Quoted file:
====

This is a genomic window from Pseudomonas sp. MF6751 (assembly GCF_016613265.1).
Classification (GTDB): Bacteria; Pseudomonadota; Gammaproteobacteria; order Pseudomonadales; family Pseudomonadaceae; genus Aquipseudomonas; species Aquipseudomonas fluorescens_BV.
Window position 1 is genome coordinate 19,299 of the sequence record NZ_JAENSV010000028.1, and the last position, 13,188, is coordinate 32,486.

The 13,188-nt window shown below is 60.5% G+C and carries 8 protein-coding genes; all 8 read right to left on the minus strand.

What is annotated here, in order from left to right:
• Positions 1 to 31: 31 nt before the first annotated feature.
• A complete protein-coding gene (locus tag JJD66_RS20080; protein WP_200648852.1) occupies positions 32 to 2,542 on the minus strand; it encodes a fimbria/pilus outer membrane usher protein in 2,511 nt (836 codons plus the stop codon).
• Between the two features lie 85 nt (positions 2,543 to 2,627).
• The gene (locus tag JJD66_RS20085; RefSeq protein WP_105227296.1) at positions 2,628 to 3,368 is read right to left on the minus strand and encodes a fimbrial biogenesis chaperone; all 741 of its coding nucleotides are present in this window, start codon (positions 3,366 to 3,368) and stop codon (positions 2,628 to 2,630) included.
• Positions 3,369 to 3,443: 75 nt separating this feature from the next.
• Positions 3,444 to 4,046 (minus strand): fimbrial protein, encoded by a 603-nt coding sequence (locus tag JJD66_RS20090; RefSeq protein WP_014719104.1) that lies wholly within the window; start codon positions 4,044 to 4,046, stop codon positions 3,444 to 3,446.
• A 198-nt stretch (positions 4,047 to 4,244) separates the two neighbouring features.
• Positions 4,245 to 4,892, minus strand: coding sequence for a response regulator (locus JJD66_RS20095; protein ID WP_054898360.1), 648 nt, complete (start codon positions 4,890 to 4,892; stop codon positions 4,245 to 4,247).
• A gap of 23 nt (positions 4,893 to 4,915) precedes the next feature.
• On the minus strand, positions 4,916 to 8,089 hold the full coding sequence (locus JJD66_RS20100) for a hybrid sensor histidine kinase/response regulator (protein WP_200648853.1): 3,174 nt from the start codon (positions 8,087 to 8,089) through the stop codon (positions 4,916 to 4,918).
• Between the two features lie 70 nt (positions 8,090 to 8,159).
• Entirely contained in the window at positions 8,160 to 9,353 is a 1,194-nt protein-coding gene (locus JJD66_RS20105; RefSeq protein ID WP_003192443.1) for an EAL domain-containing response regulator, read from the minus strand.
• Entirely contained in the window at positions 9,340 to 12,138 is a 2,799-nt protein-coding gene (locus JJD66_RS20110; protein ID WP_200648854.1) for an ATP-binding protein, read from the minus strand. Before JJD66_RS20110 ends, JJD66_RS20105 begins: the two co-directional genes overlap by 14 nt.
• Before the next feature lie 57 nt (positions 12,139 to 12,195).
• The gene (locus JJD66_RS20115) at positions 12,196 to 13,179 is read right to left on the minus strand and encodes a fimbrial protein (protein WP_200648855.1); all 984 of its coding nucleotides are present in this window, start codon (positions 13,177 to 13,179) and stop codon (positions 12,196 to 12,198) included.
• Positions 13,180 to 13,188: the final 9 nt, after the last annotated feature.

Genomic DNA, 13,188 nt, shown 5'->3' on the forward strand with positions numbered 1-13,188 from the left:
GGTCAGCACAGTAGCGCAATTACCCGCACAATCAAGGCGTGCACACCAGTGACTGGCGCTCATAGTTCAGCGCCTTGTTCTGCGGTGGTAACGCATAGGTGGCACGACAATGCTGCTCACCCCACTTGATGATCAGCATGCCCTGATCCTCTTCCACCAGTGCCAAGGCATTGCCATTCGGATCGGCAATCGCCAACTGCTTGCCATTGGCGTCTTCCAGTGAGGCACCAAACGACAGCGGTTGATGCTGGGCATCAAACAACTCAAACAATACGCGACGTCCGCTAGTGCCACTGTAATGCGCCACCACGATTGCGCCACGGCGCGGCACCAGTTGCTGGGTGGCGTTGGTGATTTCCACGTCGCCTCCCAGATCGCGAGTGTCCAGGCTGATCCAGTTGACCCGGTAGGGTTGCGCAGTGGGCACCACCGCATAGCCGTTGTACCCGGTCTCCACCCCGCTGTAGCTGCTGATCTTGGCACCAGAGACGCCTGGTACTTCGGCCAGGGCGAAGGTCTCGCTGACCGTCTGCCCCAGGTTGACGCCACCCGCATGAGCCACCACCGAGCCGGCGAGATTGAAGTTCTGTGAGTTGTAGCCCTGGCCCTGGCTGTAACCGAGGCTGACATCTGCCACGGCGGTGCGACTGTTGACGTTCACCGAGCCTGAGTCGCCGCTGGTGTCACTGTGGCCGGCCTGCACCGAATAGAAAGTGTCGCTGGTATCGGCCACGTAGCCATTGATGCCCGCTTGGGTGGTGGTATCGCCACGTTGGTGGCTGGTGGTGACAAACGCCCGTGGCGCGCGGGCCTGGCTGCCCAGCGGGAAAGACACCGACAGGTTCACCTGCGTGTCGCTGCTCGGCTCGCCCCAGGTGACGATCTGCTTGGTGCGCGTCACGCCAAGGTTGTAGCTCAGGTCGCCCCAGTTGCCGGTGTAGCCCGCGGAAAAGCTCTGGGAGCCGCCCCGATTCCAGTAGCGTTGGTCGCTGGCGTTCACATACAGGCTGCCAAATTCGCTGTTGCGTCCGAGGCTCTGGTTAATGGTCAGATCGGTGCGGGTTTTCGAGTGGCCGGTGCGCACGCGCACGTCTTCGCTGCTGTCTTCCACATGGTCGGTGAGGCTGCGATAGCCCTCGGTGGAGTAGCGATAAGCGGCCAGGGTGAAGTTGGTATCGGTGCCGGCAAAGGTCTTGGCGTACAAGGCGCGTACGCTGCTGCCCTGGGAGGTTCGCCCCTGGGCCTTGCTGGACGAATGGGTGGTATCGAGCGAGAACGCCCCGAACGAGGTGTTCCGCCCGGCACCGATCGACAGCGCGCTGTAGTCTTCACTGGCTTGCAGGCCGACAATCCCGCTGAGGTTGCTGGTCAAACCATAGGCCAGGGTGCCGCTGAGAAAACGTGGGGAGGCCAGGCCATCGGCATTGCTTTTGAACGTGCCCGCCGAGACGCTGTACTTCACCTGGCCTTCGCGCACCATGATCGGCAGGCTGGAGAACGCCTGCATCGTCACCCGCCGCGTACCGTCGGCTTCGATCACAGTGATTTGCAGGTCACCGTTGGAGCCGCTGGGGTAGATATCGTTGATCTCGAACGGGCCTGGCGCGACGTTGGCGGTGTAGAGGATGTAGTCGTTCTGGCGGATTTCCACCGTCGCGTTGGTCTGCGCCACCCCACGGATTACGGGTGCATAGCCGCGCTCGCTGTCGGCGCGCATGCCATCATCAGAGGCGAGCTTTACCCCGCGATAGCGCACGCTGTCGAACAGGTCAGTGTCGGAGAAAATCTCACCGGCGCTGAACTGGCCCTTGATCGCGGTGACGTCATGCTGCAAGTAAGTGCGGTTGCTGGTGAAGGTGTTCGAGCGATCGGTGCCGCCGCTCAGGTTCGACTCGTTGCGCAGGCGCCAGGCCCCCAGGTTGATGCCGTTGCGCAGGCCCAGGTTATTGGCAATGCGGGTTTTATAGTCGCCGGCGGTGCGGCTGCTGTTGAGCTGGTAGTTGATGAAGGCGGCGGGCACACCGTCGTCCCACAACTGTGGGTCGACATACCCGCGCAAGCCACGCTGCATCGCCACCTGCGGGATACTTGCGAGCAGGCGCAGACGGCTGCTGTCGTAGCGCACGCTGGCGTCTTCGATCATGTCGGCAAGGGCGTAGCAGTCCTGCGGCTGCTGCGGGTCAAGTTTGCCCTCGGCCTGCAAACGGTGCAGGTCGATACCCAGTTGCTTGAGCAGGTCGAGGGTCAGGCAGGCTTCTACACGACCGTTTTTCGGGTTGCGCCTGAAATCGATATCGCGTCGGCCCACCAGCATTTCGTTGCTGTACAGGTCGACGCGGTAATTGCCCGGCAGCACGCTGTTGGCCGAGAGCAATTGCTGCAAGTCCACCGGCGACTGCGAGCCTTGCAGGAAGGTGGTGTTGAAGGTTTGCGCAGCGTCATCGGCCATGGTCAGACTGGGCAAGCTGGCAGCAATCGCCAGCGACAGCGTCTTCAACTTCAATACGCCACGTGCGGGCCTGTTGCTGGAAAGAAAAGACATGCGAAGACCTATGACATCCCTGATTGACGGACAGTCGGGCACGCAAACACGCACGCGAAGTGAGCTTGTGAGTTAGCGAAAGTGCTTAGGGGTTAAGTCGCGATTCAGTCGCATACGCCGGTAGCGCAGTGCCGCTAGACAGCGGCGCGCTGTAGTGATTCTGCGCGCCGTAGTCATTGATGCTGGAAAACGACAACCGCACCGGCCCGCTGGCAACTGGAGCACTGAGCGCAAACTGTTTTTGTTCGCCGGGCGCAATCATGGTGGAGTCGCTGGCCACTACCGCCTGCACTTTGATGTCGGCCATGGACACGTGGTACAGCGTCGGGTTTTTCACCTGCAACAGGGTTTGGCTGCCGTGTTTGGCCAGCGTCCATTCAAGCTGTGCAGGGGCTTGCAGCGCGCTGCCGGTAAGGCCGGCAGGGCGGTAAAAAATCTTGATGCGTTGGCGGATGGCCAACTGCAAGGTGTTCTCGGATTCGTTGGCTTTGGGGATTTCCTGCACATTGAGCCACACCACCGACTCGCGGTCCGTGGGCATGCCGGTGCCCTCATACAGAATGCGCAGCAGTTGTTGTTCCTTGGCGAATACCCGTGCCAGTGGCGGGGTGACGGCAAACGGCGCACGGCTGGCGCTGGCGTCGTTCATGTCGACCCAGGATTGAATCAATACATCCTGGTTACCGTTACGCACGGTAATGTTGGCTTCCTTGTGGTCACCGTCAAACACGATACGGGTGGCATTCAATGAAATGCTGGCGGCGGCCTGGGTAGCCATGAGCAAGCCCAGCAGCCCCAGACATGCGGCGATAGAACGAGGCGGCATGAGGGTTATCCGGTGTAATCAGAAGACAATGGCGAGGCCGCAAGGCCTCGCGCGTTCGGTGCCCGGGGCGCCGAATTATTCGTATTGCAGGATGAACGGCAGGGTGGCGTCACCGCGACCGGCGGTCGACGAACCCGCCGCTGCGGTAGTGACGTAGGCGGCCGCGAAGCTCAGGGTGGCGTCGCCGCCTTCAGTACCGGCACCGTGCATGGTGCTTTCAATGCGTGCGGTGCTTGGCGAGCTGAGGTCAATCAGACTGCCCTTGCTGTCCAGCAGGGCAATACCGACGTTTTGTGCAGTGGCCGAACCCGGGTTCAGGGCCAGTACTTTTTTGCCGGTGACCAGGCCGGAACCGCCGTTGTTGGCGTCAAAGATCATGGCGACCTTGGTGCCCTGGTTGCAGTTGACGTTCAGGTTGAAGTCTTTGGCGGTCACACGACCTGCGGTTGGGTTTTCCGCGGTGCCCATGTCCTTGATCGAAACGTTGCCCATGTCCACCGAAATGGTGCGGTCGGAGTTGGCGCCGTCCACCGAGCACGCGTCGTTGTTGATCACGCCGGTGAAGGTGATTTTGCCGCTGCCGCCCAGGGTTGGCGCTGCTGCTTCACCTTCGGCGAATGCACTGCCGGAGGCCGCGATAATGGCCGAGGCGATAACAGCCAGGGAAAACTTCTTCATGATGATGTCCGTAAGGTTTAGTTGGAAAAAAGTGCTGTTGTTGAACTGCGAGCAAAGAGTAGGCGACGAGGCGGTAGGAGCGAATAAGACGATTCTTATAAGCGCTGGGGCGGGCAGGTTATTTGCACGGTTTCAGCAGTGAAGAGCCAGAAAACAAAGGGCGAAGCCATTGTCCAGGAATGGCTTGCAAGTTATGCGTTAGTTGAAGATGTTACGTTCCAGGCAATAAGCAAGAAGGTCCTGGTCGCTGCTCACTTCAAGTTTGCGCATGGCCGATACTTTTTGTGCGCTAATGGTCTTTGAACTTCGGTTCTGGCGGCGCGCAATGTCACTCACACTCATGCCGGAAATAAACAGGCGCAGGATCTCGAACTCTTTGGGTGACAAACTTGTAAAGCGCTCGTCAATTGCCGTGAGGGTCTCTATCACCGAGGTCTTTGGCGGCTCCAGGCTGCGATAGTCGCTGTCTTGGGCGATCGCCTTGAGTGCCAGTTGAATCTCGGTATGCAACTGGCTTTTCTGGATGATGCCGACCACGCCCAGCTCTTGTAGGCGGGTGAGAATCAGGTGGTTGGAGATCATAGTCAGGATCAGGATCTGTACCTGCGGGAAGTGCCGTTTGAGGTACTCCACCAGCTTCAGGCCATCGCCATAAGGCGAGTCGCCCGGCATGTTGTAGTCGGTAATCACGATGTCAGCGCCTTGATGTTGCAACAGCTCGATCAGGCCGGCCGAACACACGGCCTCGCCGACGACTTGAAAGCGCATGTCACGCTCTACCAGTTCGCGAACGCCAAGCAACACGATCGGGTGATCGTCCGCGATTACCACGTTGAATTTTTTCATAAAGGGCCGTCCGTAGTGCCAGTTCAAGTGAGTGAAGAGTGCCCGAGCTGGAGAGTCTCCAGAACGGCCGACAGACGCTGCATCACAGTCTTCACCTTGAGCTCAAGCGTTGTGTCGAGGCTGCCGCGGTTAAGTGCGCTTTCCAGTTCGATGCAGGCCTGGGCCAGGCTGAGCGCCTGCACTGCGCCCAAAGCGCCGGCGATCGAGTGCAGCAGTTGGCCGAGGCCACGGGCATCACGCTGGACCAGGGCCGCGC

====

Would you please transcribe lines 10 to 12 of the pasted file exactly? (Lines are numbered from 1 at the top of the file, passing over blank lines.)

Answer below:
• Positions 3,369 to 3,443: 75 nt separating this feature from the next.
• Positions 3,444 to 4,046 (minus strand): fimbrial protein, encoded by a 603-nt coding sequence (locus tag JJD66_RS20090; RefSeq protein WP_014719104.1) that lies wholly within the window; start codon positions 4,044 to 4,046, stop codon positions 3,444 to 3,446.
• A 198-nt stretch (positions 4,047 to 4,244) separates the two neighbouring features.